B)You can leave them out if you are an adaptable cook. If you are inflexible and following a recipe that depends on the liquid in the onions, you might have issues. If you see that things are too dry and compensate, should be fine, other than...

C) It's for the (highly variable, depending how they are prepared) taste. But if you don't like that, it's not a good reason to use them, is it? If, however, you have an objection to one part of the flavor/texture spectrum that they provide, but not others, preparation/cooking becomes key. But I know that there is no method of preparing or cooking a pepper (other than throwing it in the trash, not in the food) that makes it taste good to me; and if that is your relationship to onions, skipping them is your best bet.

  • I think I know what you mean by not liking green bell peppers, but are you sure you can't stand any capsicum at all, regardless how ripe and how it's prepared? That seems likely as much an over-generalisation as if someone says they don't like any onion at all. Powdered red, e.g. bird's eye chilies, or even tender-cooked yellow bell peppers, give a completely different result from the unripe aroma of green capsicum. Commented Mar 26, 2016 at 11:09
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    We have a very finicky friend who hates cooked peppers, but loves things cooked with paprika. It really is a completely different flavor. (Unfortunately for the OP's purposes, the difference between cooked fresh onions and onion powder is not so pronounced.) Also, the trash is, indeed, the only appropriate place for green bell peppers. It's not the peppers' fault that someone picked them before they had a chance to ripen, but that doesn't make them edible.
    – Marti
    Commented Mar 30, 2016 at 0:23

(a) if there would be a good substitute

If you strongly don't like onions and are inflexible in that regard, You will not find a good substitute. You like what you like and don't like what you don't like, substitutions can't change that.

Though, if you want to try a substitute: try dehydrated minced onions (usually found in the spice section of the grocer). Aspects:

  • they rehydrate to very small size, that may address texture issues you don't like
  • the dehydrating process takes away some of the flavor notes you might find objectionable
  • You don't have to clean or cut them, which if you don't like onions, you probably despise this task

I use dehydrated onions with one of my children who hates onions. She actually welcomes the dehydrated onions.

(b) do I really need to have them in a recipe?

Usually: No, you do not need them. Drop them from the recipes, come back here with any specific problems that may cause.

(c) what purpose do they add to food?

In the dishes I cook, they are there for flavor. Others have mentioned emulsifying and other factors, but I believe the majority of onion entries in recipes is for flavor, and that onion may be omitted in those cases without consequence.


Green onions are a great alternative that are much less intense in flavor, have a different texture, usually make your dishes look nicer, and essentially fill the same role.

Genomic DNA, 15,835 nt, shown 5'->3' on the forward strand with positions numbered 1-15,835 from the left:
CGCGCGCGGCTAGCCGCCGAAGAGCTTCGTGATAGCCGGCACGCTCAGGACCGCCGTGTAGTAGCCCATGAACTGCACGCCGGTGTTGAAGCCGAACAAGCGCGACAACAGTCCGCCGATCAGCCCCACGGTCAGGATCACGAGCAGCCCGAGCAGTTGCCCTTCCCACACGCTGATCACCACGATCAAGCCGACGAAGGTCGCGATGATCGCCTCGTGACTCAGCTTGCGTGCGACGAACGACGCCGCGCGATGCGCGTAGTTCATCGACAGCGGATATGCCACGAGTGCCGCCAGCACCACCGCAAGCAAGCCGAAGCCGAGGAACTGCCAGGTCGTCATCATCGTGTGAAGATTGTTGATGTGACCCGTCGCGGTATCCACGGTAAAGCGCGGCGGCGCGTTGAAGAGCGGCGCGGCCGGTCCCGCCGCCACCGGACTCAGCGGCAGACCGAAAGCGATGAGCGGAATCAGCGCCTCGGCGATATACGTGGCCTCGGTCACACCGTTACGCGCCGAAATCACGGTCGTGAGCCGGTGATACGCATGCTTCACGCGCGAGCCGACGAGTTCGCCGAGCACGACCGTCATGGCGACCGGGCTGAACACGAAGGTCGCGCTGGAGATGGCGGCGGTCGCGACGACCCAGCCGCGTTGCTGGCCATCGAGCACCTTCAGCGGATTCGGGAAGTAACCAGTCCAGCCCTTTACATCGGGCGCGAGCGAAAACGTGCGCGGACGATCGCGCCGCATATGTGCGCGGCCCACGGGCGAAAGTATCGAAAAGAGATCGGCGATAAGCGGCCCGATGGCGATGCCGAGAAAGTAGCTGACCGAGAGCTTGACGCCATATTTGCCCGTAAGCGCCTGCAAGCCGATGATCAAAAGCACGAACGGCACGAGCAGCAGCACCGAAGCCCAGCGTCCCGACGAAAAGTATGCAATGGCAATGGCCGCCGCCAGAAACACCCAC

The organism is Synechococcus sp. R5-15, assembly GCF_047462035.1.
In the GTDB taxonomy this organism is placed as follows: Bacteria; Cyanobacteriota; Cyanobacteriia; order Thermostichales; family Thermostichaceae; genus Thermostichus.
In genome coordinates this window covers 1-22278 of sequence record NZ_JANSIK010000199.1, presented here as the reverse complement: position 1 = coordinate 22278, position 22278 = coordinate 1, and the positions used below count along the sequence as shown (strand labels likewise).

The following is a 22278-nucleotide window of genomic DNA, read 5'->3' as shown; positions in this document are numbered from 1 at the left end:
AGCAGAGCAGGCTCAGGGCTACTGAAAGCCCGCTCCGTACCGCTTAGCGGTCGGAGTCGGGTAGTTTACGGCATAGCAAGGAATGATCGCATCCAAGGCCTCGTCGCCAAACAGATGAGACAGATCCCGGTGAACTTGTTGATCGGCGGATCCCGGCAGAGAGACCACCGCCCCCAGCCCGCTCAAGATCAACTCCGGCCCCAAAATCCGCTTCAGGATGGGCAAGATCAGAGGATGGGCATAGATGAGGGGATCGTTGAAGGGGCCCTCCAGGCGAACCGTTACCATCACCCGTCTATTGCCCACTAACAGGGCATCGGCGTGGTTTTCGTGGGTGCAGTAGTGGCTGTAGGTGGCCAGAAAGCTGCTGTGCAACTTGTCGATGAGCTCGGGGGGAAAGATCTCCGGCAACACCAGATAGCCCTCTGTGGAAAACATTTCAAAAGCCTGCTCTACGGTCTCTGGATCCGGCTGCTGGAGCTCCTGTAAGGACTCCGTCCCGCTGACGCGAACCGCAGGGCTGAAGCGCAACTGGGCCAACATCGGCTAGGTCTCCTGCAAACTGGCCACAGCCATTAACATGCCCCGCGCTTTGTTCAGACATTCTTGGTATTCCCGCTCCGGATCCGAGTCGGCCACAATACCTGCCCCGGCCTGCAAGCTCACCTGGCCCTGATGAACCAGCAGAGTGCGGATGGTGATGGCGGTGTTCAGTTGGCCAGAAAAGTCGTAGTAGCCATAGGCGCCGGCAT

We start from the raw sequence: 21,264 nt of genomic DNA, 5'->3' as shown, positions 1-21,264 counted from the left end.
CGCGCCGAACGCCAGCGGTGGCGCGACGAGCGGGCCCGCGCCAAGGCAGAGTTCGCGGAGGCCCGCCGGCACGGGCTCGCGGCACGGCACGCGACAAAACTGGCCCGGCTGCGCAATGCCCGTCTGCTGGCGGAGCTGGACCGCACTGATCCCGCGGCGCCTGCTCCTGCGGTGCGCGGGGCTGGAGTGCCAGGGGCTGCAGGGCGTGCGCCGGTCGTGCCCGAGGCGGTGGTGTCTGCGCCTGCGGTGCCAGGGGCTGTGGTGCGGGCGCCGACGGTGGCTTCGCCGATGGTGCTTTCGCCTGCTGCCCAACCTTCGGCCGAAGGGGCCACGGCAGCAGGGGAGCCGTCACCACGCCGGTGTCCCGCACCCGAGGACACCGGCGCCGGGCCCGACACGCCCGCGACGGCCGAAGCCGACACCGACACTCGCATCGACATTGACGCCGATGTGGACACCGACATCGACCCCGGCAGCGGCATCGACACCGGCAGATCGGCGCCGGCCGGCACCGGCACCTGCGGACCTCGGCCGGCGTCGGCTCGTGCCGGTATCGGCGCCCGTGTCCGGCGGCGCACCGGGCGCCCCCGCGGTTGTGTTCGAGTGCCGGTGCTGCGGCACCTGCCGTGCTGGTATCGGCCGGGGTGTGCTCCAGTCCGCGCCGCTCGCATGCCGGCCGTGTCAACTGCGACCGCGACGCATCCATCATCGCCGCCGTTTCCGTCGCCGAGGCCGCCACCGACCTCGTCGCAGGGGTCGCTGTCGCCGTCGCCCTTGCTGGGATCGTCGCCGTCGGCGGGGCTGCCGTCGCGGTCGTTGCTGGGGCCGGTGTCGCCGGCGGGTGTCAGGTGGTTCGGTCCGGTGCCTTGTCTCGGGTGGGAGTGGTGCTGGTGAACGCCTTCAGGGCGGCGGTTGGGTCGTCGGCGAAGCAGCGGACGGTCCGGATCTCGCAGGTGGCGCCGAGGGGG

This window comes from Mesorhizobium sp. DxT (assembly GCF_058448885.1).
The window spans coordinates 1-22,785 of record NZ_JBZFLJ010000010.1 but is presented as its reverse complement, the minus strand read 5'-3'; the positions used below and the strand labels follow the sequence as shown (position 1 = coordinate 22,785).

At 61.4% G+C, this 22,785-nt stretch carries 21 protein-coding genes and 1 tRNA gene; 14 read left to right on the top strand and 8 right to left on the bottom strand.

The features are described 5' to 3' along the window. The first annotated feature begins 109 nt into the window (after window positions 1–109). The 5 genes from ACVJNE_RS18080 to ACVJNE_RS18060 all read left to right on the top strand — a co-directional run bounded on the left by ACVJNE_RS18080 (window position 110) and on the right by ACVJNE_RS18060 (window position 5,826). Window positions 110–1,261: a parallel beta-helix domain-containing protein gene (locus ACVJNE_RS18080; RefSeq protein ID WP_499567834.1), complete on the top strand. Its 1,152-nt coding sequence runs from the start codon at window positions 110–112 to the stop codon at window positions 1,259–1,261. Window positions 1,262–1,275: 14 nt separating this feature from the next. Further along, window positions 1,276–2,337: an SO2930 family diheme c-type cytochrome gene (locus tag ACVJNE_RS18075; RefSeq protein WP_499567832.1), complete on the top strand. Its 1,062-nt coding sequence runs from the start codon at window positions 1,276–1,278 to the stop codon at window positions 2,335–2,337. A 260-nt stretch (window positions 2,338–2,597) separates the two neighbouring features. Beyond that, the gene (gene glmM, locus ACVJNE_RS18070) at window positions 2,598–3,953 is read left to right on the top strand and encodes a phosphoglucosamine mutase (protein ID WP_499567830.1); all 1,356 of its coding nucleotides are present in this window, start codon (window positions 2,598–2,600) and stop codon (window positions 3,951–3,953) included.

Cut perpendicular to the stem on to get round rings or at a 45° for longer tubes.


Onions are a good edible emulsifier, as is garlic, turning the fats and juices from any meat into a rich, water-soluble gravy.


Really been cooking for more then 2 decades and never liked onions since I'm a kid (not allergic though) so none of them got into my house or kitchen as a adult. I've been learning to try any dish whether containing onions or not but I still don't eat onions regularly or incorporate them in my diet (garlic's in though for other reasons) in any case and also been super-lucky to find a significant other with the same dislike for onions, so no onions in my cooking to this day (over 25 years of cooking). In essence you don't need them, but always be open minded, they are used for flavour and in some recipes for thickening but those can be easily replaced by leeks, chives or (relatively tasteless) thickening agents such as crushed flax seeds or eggs. At the end of the day it's up to you, I've been lucky to spend all of my adult life onion-free and sucka-free, it's up to you and the people you love (and love you enough to compromise).


Onions were used as a way to collect bacteria as it passed through the gut, when using less than perfect meat. It was a way of preventing people from getting sick before Refridgeration. This is one of the reasons it is included in stews so often. Eating an onion whilst sick with food poisoning will rapidly reduce the period of time with symptoms. The taste aspect then in modern cooking can be eliminated if it is too strong.

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    Can you cite any sources for this information? Also, you say that the taste can be eliminated but not how.
    – Catija
    Commented Mar 25, 2016 at 22:25
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    Many people in the herbal medicine community believe what Dave says about onions. Though the sources would probably be thin on science, or merely anecdotal.
    – Paulb
    Commented Mar 27, 2016 at 15:30